Slow Travel By Bus, From Bus Trips To Coach Holidays
Buses must be the most unglamorous and unromantic form of travel, but they can be very handy, are increasingly comfy, are very affordable, and there’s nothing like gazing out the window all day as fascinating landscapes rolls by. We’ve travelled on a lot more buses than we normally do over the last year — mainly for the convenience, sometimes because there were no other options — and those journeys have got me thinking about slow travel by bus, everything from the bus trips that get travellers from A to B to multi-country coach holidays of the kind my mum loved to take.
If Terence and I aren’t road-tripping, trains will usually be our first choice when it comes to transport — it’s really the best form of transport for slow travel. But after years of taking trains in Europe and loving them, a frustrating time on the tracks a few summers ago, marked by constant strikes, cancellations and overcrowding, put me off train travel. You expect no-shows and booked seats to be taken in developing countries, but you’re often paying very little for the fares so are more forgiving. When you’re paying a small fortune, you have the right to get riled when the air-conditioning doesn’t work and you have to sit on your luggage. When you’re 20 it’s an adventure, when you’re older…well, it’s just not.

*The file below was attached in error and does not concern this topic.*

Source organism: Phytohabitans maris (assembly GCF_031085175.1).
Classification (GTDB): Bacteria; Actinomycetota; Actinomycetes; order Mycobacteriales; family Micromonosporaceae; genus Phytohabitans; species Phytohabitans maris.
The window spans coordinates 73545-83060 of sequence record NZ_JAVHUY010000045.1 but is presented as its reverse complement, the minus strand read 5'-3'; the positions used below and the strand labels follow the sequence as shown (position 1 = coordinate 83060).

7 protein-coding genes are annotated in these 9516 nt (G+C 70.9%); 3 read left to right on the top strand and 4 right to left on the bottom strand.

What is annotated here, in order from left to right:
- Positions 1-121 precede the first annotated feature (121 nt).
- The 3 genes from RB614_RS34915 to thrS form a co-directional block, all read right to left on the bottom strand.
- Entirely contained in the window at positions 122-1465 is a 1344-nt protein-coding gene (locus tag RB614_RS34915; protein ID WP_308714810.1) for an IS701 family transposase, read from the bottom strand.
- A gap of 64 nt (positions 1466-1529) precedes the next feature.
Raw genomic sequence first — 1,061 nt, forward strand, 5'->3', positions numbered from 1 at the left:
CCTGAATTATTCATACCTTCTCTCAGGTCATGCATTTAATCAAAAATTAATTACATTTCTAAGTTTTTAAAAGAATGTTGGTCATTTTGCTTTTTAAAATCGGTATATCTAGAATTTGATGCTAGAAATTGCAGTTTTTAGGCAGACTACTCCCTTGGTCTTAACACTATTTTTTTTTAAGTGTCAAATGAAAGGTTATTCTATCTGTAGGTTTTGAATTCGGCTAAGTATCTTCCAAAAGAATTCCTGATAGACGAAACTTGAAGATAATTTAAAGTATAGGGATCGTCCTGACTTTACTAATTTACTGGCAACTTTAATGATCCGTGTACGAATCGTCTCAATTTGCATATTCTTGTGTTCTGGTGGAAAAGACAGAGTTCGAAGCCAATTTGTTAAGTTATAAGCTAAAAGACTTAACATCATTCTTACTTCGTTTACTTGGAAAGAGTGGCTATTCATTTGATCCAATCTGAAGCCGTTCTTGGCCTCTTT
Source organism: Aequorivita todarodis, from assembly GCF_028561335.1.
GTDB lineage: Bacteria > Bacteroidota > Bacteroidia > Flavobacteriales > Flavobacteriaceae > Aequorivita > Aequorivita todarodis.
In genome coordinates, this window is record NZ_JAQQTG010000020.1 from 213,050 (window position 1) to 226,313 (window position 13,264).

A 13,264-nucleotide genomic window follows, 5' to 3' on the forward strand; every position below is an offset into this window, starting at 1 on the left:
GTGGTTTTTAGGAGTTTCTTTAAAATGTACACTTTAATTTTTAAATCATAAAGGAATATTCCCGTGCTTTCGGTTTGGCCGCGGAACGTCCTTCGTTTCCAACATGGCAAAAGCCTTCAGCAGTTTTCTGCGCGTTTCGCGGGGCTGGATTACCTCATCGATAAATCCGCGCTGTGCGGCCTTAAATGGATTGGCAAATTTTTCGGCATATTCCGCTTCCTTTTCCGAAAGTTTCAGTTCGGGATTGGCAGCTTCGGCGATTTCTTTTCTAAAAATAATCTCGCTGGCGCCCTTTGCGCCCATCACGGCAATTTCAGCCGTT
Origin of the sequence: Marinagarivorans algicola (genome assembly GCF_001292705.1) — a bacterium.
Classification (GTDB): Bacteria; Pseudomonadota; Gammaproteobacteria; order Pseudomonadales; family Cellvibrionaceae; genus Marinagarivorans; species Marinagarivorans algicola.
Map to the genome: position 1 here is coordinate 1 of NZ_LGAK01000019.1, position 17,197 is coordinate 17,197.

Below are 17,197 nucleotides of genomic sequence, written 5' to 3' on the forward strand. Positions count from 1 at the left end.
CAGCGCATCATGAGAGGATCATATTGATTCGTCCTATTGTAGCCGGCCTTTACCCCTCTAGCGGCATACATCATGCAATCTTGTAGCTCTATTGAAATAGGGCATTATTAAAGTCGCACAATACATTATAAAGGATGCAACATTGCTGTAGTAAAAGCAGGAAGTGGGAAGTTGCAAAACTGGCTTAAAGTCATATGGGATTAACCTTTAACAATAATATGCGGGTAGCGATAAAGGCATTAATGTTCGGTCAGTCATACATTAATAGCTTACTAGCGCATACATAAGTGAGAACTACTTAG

There are many more great train journeys I’m still dreaming of doing. The Trans Siberian/Mongolian tops the list. And we had a fabulous time aboard the luxurious Eastern & Oriental on their Epic Thailand trip last year, even though organized travel isn’t really our thing. That had something to do with the private cabin with butler, welcome glasses of bubbly, whistle-stop tours, interesting whistle-stop tours, gorgeous Thai countryside, and sunset gin and tonics in the observation car, and twice-daily gourmet meals.
But unfortunately that brief renewal of affection for train travel was curtailed a couple of months later after two appalling overnight trips between Hanoi and the hill-town of Sapa that involved the possibility of sharing sleeper cabins with strangers (again, getting too old for that sort of thing), horrible food, hard beds, and horrendously dirty toilets.
My romanticization of Vietnam’s Reunification Express (not one train, but an epic route of daily trains that run between Hanoi and Saigon) was quickly proven to be just that when we boarded at Danang for the never-ending trip to Nha Trang to find the carriage stinking of vomit, the floor and seats littered with rubbish, and the bathroom even more putrid than that on the Sapa train.
We were relieved to find the just-abandoned seats and table covered in puke and food were not ours, but unfortunately we were right behind, close enough to still be able to smell the stench. If it hadn’t been for the pushiness of the family allocated those last four seats, the conductors would have been very happy to leave the mess as it was for the rest of the days-long journey. Our fellow-passengers, many passed out or wearing face masks, didn’t seem fussed.